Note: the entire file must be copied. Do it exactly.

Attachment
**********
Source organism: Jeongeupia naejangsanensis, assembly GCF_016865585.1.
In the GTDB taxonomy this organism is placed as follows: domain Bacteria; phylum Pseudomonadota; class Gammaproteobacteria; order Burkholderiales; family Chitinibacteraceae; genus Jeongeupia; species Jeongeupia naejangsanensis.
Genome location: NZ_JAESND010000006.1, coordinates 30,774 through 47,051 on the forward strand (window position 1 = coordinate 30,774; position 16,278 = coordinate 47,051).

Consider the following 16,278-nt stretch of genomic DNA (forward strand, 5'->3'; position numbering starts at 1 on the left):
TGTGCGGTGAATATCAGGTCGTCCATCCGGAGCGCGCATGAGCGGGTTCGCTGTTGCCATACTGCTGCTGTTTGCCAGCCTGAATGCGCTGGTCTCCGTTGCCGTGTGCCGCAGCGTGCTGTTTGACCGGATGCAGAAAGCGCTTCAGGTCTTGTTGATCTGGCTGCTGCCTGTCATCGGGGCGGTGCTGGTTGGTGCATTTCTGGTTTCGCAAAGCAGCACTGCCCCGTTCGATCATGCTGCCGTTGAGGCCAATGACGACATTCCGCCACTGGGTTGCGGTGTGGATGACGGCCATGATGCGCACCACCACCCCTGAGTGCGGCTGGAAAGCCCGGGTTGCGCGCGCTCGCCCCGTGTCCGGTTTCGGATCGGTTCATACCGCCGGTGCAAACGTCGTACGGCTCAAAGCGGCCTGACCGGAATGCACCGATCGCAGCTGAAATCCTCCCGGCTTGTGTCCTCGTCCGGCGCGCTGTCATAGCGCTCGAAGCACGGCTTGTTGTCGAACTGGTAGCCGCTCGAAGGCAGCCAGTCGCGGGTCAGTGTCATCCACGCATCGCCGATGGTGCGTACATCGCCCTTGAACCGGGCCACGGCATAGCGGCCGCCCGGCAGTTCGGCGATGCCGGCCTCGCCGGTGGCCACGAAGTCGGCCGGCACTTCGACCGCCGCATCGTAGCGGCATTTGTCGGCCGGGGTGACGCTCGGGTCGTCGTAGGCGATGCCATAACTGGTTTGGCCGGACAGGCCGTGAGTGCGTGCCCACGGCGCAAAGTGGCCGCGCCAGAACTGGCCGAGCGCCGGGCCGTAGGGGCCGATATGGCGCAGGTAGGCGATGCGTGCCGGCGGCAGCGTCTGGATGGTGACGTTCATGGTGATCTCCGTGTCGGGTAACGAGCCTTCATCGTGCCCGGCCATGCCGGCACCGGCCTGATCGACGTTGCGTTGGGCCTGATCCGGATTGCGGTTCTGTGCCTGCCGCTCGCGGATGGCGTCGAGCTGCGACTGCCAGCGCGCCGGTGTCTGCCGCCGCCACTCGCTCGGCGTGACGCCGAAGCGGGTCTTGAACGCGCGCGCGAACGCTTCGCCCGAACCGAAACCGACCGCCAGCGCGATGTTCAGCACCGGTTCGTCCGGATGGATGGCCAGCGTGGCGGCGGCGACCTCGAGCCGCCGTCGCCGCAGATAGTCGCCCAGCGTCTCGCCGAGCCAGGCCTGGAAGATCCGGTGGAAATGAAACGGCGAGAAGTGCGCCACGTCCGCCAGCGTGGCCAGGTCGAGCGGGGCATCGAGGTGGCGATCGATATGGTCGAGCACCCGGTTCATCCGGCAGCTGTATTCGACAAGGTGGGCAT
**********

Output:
Source organism: Jeongeupia naejangsanensis, assembly GCF_016865585.1.
In the GTDB taxonomy this organism is placed as follows: domain Bacteria; phylum Pseudomonadota; class Gammaproteobacteria; order Burkholderiales; family Chitinibacteraceae; genus Jeongeupia; species Jeongeupia naejangsanensis.
Genome location: NZ_JAESND010000006.1, coordinates 30,774 through 47,051 on the forward strand (window position 1 = coordinate 30,774; position 16,278 = coordinate 47,051).

Consider the following 16,278-nt stretch of genomic DNA (forward strand, 5'->3'; position numbering starts at 1 on the left):
TGTGCGGTGAATATCAGGTCGTCCATCCGGAGCGCGCATGAGCGGGTTCGCTGTTGCCATACTGCTGCTGTTTGCCAGCCTGAATGCGCTGGTCTCCGTTGCCGTGTGCCGCAGCGTGCTGTTTGACCGGATGCAGAAAGCGCTTCAGGTCTTGTTGATCTGGCTGCTGCCTGTCATCGGGGCGGTGCTGGTTGGTGCATTTCTGGTTTCGCAAAGCAGCACTGCCCCGTTCGATCATGCTGCCGTTGAGGCCAATGACGACATTCCGCCACTGGGTTGCGGTGTGGATGACGGCCATGATGCGCACCACCACCCCTGAGTGCGGCTGGAAAGCCCGGGTTGCGCGCGCTCGCCCCGTGTCCGGTTTCGGATCGGTTCATACCGCCGGTGCAAACGTCGTACGGCTCAAAGCGGCCTGACCGGAATGCACCGATCGCAGCTGAAATCCTCCCGGCTTGTGTCCTCGTCCGGCGCGCTGTCATAGCGCTCGAAGCACGGCTTGTTGTCGAACTGGTAGCCGCTCGAAGGCAGCCAGTCGCGGGTCAGTGTCATCCACGCATCGCCGATGGTGCGTACATCGCCCTTGAACCGGGCCACGGCATAGCGGCCGCCCGGCAGTTCGGCGATGCCGGCCTCGCCGGTGGCCACGAAGTCGGCCGGCACTTCGACCGCCGCATCGTAGCGGCATTTGTCGGCCGGGGTGACGCTCGGGTCGTCGTAGGCGATGCCATAACTGGTTTGGCCGGACAGGCCGTGAGTGCGTGCCCACGGCGCAAAGTGGCCGCGCCAGAACTGGCCGAGCGCCGGGCCGTAGGGGCCGATATGGCGCAGGTAGGCGATGCGTGCCGGCGGCAGCGTCTGGATGGTGACGTTCATGGTGATCTCCGTGTCGGGTAACGAGCCTTCATCGTGCCCGGCCATGCCGGCACCGGCCTGATCGACGTTGCGTTGGGCCTGATCCGGATTGCGGTTCTGTGCCTGCCGCTCGCGGATGGCGTCGAGCTGCGACTGCCAGCGCGCCGGTGTCTGCCGCCGCCACTCGCTCGGCGTGACGCCGAAGCGGGTCTTGAACGCGCGCGCGAACGCTTCGCCCGAACCGAAACCGACCGCCAGCGCGATGTTCAGCACCGGTTCGTCCGGATGGATGGCCAGCGTGGCGGCGGCGACCTCGAGCCGCCGTCGCCGCAGATAGTCGCCCAGCGTCTCGCCGAGCCAGGCCTGGAAGATCCGGTGGAAATGAAACGGCGAGAAGTGCGCCACGTCCGCCAGCGTGGCCAGGTCGAGCGGGGCATCGAGGTGGCGATCGATATGGTCGAGCACCCGGTTCATCCGGCAGCTGTATTCGACAAGGTGGGCAT